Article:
Don't be Tempted by Greenwashing Sins

Don't be Tempted by Greenwashing Sins

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If you're working towards making your home a healthy and beautiful place, please take a few minutes to understand what greenwashing is, and why you should be aware.

Not everything that claims to be "green" will stand up to scrutiny, according to Joel Hirshberg, president of

"We test everything we sell especially if the manufacturer says it's great," he said.

Hirshberg defines greenwashing as "Disinformation disseminated by an organization so as to present an environmentally responsible public image."

He shared a list a helpful list of "Sins" created by Sins of Greenwashing.

Sin of the Hidden Trade-off:  A claim suggesting that a product is "green" based on a narrow set of attributes without attention to other important environmental issues. Paper, for example, is not necessarily environmentally preferable just because it comes from a sustainably harvested forest. Other important environmental issues in the paper-making process, such as greenhouse gas emissions, or chlorine use in bleaching may be equally important.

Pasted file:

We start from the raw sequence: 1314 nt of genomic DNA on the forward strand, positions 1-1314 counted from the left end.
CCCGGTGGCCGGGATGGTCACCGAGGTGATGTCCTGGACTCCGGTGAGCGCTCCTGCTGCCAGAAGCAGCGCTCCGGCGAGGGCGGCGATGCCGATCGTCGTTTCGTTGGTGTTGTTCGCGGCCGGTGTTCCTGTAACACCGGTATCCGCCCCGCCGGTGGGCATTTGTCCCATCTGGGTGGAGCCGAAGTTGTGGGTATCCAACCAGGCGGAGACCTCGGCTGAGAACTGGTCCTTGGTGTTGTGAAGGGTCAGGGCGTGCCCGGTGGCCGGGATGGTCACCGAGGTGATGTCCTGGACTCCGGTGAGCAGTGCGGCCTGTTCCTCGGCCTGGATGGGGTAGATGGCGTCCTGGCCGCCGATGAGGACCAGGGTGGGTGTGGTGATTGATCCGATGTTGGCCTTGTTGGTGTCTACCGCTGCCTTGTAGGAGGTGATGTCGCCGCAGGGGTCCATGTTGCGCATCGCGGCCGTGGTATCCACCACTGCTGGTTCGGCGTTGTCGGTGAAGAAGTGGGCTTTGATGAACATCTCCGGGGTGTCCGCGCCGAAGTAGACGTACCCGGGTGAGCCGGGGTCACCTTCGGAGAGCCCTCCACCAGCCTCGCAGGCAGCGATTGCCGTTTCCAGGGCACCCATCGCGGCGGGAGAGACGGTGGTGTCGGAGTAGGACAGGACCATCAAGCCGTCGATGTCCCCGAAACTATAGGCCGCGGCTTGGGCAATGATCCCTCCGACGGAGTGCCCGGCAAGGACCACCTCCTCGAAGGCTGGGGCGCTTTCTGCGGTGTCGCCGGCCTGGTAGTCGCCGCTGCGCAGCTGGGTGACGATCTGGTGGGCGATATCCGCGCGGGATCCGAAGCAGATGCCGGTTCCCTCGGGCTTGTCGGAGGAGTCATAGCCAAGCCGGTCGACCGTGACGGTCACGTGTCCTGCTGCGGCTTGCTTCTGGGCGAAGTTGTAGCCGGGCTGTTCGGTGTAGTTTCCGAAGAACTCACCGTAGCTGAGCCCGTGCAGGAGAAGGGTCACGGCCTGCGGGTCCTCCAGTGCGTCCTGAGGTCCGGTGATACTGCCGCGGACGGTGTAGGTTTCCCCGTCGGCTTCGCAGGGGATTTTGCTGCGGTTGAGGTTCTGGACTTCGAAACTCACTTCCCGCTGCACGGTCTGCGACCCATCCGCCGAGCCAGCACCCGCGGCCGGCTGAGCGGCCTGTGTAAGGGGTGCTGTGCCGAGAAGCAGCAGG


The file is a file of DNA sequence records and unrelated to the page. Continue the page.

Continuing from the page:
Sin of No-Proof:  An environmental claim that cannot be substantiated by easily accessible supporting information or by a reliable third-party certification. Common examples are facial tissues or toilet tissue products that claim various percentages of post-consumer recycled content without providing evidence.

Sin of Vagueness:  A claim that is so poorly defined or broad that its real meaning is likely to be misunderstood by the consumer. All natural is an example. Arsenic, uranium, mercury, and formaldehyde are all naturally occurring, and poisonous. "All natural" isn't necessarily "green".

Sin of Worshiping False Labels:  A product that, through either words or images, gives the impression of third-party endorsement where no such endorsement exists; fake labels, in other words.

Sin of Irrelevance:  An environmental claim that may be truthful but is unimportant or unhelpful for consumers seeking environmentally preferable products. "CFC-free" is a common example, since it is a frequent claim despite the fact that CFCs are banned by law.

Sin of Lesser of Two Evils:  A claim that may be true within the product category, but that risks distracting the consumer from the greater environmental impacts of the category as a whole. Organic cigarettes could be an example of this Sin, as might the fuel-efficient sport-utility vehicle.

Sin of Fibbing:  Environmental claims that are simply false. The most common examples were products falsely claiming to be Energy Star certified or registered.

Read more about Going Green.



Topics: Energy Star, Going Green, Healthy Homes, Maintenance & Repair, Sustainability Trends & Statistics, Sustainable Communities

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